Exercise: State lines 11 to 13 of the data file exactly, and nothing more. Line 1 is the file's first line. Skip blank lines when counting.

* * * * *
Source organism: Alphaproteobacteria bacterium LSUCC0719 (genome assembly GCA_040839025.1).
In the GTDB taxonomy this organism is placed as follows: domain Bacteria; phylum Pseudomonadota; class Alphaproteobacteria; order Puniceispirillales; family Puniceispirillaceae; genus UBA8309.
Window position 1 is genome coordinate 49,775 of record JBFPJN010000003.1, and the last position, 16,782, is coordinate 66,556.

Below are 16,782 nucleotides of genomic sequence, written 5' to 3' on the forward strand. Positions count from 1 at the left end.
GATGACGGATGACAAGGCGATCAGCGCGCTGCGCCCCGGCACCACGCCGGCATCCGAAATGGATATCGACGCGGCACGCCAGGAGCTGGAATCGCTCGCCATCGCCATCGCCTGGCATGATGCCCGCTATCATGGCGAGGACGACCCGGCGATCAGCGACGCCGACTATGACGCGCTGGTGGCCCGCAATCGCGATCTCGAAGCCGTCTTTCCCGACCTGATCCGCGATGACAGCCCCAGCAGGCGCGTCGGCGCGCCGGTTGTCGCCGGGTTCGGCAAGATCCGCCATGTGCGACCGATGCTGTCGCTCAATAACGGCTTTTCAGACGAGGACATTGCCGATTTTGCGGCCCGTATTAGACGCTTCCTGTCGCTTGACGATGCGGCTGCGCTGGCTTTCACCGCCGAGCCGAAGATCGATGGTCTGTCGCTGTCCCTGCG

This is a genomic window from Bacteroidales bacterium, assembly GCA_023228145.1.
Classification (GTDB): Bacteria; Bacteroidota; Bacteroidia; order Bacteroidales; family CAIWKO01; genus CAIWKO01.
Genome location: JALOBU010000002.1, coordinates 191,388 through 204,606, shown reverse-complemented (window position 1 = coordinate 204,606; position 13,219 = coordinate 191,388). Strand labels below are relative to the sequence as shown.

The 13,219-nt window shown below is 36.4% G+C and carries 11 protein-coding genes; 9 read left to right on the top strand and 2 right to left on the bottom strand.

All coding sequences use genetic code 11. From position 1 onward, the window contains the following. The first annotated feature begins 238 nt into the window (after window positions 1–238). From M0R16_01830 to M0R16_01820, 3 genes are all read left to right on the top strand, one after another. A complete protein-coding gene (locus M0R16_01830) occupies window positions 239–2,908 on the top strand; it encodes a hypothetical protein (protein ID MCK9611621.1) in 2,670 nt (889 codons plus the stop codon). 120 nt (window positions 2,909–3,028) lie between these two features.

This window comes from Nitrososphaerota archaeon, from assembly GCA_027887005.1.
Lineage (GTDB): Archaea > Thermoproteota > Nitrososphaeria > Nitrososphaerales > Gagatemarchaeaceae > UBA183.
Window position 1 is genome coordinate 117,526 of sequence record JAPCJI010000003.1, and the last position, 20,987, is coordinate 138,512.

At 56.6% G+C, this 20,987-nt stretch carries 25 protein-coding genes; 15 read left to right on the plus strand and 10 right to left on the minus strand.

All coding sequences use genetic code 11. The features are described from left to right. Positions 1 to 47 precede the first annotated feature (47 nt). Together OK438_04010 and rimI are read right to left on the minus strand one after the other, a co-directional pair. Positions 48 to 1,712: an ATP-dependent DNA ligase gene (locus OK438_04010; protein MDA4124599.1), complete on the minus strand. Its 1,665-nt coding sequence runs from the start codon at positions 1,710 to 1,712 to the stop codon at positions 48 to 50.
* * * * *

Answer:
This window comes from Nitrososphaerota archaeon, from assembly GCA_027887005.1.
Lineage (GTDB): Archaea > Thermoproteota > Nitrososphaeria > Nitrososphaerales > Gagatemarchaeaceae > UBA183.
Window position 1 is genome coordinate 117,526 of sequence record JAPCJI010000003.1, and the last position, 20,987, is coordinate 138,512.